This webpage covers a subject which is not likely to be of much use to the vast majority of orchid people, but a few may find it useful. As I have put a lot of effort into doing the work involved, I feel that I ought to share what I have discovered with others, who may likewise be able to share something of their work with me, and others.

COMPUTER LATIN FOR BOTANY

The few times that I have asked people for help with translations from a language with which they are familiar to English, the face has said it all. It is obvious that most people see translation as a painful experience. Computer translation is therefore a blessing; one can go about finding out what one needs to know, without needing to needle anyone else. Obviously, computer translations are not going to be perfect, those done by human brain are likely to be much better, but if one is sensible, can read between lines and one has patience, the results obtained can be most satisfactory; and the costs minimal. Commercial translation by human runs at about $16 per page, and if money is no object, that is obviously the way to go.
Modern languages like French, German and Spanish can be translated by engines like AltaVista's BabelFish; where either tracts of text, up to 150 words at a time, can be pasted, with a result arriving on your screen in seconds, or entire webpages in foreign languages can be requested in English translation. Play around with BabelFish to see its capabilities. Even Chinese and Japanese webpages can be translated, but the results are many times fairly useless, and only occasionally good. Surprisingly, Russian tends to machine translate quite well into English. Google also has machine translating facilities.
More obscure language translating engines can be found by inserting "(language) English translation" into a search engine and checking through the results. I was able to find a Czech-English engine once, when I needed it.
Latin-English translation engines in the format of BabelFish do not appear to exist. There are, however, other Latin-English translation tools available on the web. A summary of some of these, with links, can be found on a useful page from the University of Notre Dame (INDIANA, USA) at
http://archives.nd.edu/latgramm.htm.

As an aside, for those who enjoy the unusual; I have recently seen that Wikipedia has been brought out in Latin - known as Vicipaedia - Libera Encyclopaedia. Have a look if you have that sort of sense of humour.

Ever in search of Freeware programs to download and use without cost, guilt or legal consequences, I have sourced two programs of use to those who want to translate Latin descriptions of plants into English. I am using these programs to help me understand some of the descriptions in my copy of Lindley's Genera and Species of Orchidaceous Plants, a book which aside from the preface and a few small scattered notes is wholly written in Latin, but one which is very important to the understanding of mid-Nineteenth century orchidology.
The first of these programs is TRANSLAT -version 4.13- computer translation of Botanical Latin by Peter D. Bostock, QUEENSLAND, AUSTRALIA. This Freeware program was written by a botanist with the specific intention of translating Latin botanical descriptions.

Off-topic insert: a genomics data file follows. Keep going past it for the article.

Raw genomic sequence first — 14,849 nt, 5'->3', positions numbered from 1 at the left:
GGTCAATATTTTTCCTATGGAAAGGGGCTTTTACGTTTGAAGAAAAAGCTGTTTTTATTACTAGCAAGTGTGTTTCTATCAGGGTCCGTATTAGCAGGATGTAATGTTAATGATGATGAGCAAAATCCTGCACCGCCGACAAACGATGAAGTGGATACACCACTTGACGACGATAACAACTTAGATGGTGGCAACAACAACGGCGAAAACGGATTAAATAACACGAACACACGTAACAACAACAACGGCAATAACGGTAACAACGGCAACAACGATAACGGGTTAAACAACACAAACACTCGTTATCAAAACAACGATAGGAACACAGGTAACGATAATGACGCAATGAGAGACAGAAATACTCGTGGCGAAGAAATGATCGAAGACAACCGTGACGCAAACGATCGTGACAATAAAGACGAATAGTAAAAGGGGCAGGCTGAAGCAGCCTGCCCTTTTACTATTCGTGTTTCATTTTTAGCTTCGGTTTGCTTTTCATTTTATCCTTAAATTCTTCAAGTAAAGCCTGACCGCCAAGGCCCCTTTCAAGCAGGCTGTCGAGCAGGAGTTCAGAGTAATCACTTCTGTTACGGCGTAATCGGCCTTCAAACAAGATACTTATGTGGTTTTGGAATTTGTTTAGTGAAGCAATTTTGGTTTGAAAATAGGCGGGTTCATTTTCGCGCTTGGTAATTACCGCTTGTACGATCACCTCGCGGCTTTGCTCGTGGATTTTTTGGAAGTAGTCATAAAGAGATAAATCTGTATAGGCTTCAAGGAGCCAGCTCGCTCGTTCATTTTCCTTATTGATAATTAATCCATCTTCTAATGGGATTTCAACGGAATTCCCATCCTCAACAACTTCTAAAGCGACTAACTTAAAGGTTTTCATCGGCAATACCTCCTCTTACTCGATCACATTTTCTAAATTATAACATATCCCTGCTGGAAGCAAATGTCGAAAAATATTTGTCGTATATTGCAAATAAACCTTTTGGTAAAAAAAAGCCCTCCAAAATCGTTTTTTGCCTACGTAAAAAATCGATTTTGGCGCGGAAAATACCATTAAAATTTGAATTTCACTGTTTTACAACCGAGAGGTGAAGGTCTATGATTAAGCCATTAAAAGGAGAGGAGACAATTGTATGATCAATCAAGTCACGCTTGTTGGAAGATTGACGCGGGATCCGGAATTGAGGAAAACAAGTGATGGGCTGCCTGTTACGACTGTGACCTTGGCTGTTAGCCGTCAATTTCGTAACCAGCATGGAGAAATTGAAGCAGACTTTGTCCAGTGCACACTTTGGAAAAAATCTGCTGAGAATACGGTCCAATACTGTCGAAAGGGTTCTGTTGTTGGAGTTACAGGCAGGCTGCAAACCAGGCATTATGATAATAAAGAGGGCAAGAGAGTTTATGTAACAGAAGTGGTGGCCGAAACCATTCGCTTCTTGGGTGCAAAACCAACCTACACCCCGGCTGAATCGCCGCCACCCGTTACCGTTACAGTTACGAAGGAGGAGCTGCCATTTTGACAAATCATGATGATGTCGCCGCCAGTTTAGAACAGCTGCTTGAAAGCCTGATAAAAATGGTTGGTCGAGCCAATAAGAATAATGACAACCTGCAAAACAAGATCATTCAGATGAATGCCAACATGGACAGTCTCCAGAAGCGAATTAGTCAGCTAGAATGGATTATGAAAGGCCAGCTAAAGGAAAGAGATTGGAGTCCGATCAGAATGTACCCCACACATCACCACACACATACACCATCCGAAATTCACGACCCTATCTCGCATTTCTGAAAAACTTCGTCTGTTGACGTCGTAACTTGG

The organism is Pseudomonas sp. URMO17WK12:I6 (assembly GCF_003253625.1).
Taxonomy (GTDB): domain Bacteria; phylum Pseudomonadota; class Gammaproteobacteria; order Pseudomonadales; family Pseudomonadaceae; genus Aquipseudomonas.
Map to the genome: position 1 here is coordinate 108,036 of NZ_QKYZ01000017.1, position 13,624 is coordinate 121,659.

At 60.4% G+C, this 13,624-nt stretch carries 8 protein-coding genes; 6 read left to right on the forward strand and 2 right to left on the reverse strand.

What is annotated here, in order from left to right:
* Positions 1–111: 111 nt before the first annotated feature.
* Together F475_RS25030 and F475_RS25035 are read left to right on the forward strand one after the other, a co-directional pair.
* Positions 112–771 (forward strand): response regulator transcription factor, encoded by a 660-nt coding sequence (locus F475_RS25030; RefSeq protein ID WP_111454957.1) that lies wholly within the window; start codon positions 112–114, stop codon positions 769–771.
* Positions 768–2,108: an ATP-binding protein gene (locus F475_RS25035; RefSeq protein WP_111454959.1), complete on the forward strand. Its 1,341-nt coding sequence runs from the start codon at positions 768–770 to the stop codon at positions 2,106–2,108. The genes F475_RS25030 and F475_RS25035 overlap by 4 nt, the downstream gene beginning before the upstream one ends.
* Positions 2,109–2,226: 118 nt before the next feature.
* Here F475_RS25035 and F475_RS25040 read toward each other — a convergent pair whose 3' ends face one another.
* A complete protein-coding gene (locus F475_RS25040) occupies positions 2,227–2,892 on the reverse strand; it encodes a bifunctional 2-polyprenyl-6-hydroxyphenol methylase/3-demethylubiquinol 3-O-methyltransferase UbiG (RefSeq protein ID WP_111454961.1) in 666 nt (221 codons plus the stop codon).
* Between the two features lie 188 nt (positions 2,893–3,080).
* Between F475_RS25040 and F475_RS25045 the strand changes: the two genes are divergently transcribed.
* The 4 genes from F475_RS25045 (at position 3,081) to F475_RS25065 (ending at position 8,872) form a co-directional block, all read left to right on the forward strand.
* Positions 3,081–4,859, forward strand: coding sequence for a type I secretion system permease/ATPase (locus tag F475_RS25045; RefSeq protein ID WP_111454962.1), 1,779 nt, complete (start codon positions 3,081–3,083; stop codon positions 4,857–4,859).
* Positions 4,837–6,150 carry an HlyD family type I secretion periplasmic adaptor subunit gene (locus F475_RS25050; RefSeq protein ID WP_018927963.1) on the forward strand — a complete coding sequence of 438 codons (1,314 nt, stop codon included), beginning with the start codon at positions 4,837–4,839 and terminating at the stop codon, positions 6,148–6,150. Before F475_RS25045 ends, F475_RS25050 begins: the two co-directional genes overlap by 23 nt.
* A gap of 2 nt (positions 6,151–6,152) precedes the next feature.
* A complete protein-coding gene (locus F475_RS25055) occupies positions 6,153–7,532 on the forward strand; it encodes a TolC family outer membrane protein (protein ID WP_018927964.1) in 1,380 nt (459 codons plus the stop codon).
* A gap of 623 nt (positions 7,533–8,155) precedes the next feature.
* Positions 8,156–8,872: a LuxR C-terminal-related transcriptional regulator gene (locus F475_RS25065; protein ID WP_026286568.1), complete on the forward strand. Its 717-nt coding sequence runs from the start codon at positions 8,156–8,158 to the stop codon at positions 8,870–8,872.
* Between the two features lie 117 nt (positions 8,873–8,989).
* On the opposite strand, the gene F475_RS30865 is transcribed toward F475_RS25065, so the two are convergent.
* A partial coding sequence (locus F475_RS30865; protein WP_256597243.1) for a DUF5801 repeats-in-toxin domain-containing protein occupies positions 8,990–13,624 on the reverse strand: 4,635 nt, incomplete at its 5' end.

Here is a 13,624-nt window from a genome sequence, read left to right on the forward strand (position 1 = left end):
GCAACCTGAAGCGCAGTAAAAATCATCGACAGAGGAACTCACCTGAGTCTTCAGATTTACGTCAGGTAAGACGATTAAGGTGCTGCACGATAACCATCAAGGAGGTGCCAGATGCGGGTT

The second useful program is WORDS (Latin) Version 1.97Ec of William Whitaker, VIRGINIA, USA. This is a more general and very comprehensive Freeware translation program to help one sort out those problems which the first program has failed to solve.
Both of these programs operate within DOS, and the mere thought of this is likely to make many people run screaming. I have found DOS not to be the frightening bogey-man that one would expect from all its bad press.
Additionally, a Windows GUI (Graphic User Interface) is now available which allows one to utilise WORDS within a more familiar mouse-responsive window.
Another translating program which I downloaded and tried was Latin parser and translator 0.96 programmed by Adam McLean, which can be found at www.alchemywebsite.com/latin/latintrans.html and although this one opened in a Windows window, I found it difficult to use, and not capable of dealing with botanical text adequately. It is a Beta (developer's) copy of the program and allows for some "home programming"; but this is all quite beyond me.

TRANSLAT can be downloaded directly by clicking HERE when on line. This download is a little over 500k in size and should take 3 minutes or less to acquire. If you would prefer to examine the webpage first, then go to http://members.ozemail.com.au/~pbostock/ and have a look. TRANSLAT has been tested under XP, Win2k, NT4, NT3.51 SP3, NT4.0 SP3 & 4, Win95, WINDOWS 3.1x (with DOS 3.x and above and it should also behave under DR DOS 6.x); it has not been tested in XP SP2.
I found the text file of instructions, which is in the package, a little confusing, so I will offer my own installation instructions here.
Download the installation file into your TEMP or DOWNLOADS folder. After downloading, use Windows Explorer to locate this file (called Tranzip.exe) and double click it, or right click and Open it. An installation window will open; click Unzip and unzip the files into the recommended folder specified by the installation program. When this is done, Close. Go to START/PROGRAMS/MS-DOS PROMPT. When the DOS window opens, type in "cd C:\Latin" and hit the Enter key. This should change your directory ("cd") from C:\Windows to C:\Latin (this is the folder set up by the program during installation to house the program itself). Then type in "TRANSLAT /BIN", and hit the Enter key again. This procedure sets up some subsidiary files which are necessary to run the program TRANSLAT. You can then close MS-DOS. If you wish to use LATIN.EXE - the other program in this package, to aid translation from English to Latin, then you will also need to repeat the above procedure with the instruction "LATIN /BIN". The program will now be ready to run.
Any file which you wish to translate must obviously be in digital form, something which can be done most easily by using a scanner and Optical Character Reader, and it will also need to be put into ASCII format = .txt (Notepad). With some word processing programs such as Atlantis Nova, it is possible to directly save a text file with an extension other than .txt, and as the input file for TRANSLAT needs the .lat extension, this is easily achieved. If one is working from Notepad this can also be done, if one is saving a text document for the first time. If you open an existing .txt document and attempt to save it with another extention, you may experience problems. In such a case, copy your text to the clipboard, open a clean page of Notepad, paste the text in, and then save this with the required extention; .lat in this case, into the Text sub-folder of your Latin folder.